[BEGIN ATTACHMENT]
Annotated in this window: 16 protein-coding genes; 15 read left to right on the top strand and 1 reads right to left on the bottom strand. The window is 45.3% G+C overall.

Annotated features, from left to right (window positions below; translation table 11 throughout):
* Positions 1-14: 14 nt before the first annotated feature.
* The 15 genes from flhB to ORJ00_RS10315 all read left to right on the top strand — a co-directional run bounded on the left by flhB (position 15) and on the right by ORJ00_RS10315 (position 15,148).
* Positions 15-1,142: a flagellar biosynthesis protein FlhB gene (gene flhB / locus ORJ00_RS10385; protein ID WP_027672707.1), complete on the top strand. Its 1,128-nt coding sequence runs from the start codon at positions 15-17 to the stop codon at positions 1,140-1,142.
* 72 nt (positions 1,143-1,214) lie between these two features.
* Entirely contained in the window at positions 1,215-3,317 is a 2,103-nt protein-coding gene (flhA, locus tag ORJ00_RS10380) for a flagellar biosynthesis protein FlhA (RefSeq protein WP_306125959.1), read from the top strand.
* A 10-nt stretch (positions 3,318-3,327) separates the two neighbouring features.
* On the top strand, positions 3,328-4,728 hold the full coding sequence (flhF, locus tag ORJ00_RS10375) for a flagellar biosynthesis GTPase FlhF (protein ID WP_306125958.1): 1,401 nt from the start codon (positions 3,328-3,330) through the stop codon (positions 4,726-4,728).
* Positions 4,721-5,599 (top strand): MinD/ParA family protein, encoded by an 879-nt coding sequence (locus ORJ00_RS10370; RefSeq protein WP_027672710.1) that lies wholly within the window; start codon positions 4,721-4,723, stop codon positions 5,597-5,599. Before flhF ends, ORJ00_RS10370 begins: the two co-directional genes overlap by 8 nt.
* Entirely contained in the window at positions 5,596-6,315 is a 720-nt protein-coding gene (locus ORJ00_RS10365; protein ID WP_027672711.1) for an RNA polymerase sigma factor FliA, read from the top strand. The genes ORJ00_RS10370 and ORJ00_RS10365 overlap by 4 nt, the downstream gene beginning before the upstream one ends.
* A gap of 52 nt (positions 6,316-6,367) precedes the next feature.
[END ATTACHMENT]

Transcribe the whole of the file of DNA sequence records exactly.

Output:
Annotated in this window: 16 protein-coding genes; 15 read left to right on the top strand and 1 reads right to left on the bottom strand. The window is 45.3% G+C overall.

Annotated features, from left to right (window positions below; translation table 11 throughout):
* Positions 1-14: 14 nt before the first annotated feature.
* The 15 genes from flhB to ORJ00_RS10315 all read left to right on the top strand — a co-directional run bounded on the left by flhB (position 15) and on the right by ORJ00_RS10315 (position 15,148).
* Positions 15-1,142: a flagellar biosynthesis protein FlhB gene (gene flhB / locus ORJ00_RS10385; protein ID WP_027672707.1), complete on the top strand. Its 1,128-nt coding sequence runs from the start codon at positions 15-17 to the stop codon at positions 1,140-1,142.
* 72 nt (positions 1,143-1,214) lie between these two features.
* Entirely contained in the window at positions 1,215-3,317 is a 2,103-nt protein-coding gene (flhA, locus tag ORJ00_RS10380) for a flagellar biosynthesis protein FlhA (RefSeq protein WP_306125959.1), read from the top strand.
* A 10-nt stretch (positions 3,318-3,327) separates the two neighbouring features.
* On the top strand, positions 3,328-4,728 hold the full coding sequence (flhF, locus tag ORJ00_RS10375) for a flagellar biosynthesis GTPase FlhF (protein ID WP_306125958.1): 1,401 nt from the start codon (positions 3,328-3,330) through the stop codon (positions 4,726-4,728).
* Positions 4,721-5,599 (top strand): MinD/ParA family protein, encoded by an 879-nt coding sequence (locus ORJ00_RS10370; RefSeq protein WP_027672710.1) that lies wholly within the window; start codon positions 4,721-4,723, stop codon positions 5,597-5,599. Before flhF ends, ORJ00_RS10370 begins: the two co-directional genes overlap by 8 nt.
* Entirely contained in the window at positions 5,596-6,315 is a 720-nt protein-coding gene (locus ORJ00_RS10365; protein ID WP_027672711.1) for an RNA polymerase sigma factor FliA, read from the top strand. The genes ORJ00_RS10370 and ORJ00_RS10365 overlap by 4 nt, the downstream gene beginning before the upstream one ends.
* A gap of 52 nt (positions 6,316-6,367) precedes the next feature.